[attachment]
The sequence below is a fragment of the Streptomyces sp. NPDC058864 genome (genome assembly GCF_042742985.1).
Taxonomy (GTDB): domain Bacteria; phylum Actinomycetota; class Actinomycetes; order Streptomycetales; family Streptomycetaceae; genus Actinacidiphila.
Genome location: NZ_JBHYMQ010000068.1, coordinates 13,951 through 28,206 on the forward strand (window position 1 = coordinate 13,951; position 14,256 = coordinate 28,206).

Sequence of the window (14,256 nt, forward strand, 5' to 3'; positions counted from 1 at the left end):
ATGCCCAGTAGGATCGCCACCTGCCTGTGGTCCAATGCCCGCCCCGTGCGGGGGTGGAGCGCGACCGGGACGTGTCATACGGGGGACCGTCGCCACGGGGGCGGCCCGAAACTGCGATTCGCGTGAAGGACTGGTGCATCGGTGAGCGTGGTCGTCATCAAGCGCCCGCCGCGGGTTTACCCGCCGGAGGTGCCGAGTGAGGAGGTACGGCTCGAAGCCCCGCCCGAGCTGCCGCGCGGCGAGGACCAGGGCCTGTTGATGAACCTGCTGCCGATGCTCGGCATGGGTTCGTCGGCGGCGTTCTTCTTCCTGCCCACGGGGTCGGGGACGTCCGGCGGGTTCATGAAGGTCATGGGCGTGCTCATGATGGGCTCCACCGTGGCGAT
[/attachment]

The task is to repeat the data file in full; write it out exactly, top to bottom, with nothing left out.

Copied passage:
The sequence below is a fragment of the Streptomyces sp. NPDC058864 genome (genome assembly GCF_042742985.1).
Taxonomy (GTDB): domain Bacteria; phylum Actinomycetota; class Actinomycetes; order Streptomycetales; family Streptomycetaceae; genus Actinacidiphila.
Genome location: NZ_JBHYMQ010000068.1, coordinates 13,951 through 28,206 on the forward strand (window position 1 = coordinate 13,951; position 14,256 = coordinate 28,206).

Sequence of the window (14,256 nt, forward strand, 5' to 3'; positions counted from 1 at the left end):
ATGCCCAGTAGGATCGCCACCTGCCTGTGGTCCAATGCCCGCCCCGTGCGGGGGTGGAGCGCGACCGGGACGTGTCATACGGGGGACCGTCGCCACGGGGGCGGCCCGAAACTGCGATTCGCGTGAAGGACTGGTGCATCGGTGAGCGTGGTCGTCATCAAGCGCCCGCCGCGGGTTTACCCGCCGGAGGTGCCGAGTGAGGAGGTACGGCTCGAAGCCCCGCCCGAGCTGCCGCGCGGCGAGGACCAGGGCCTGTTGATGAACCTGCTGCCGATGCTCGGCATGGGTTCGTCGGCGGCGTTCTTCTTCCTGCCCACGGGGTCGGGGACGTCCGGCGGGTTCATGAAGGTCATGGGCGTGCTCATGATGGGCTCCACCGTGGCGAT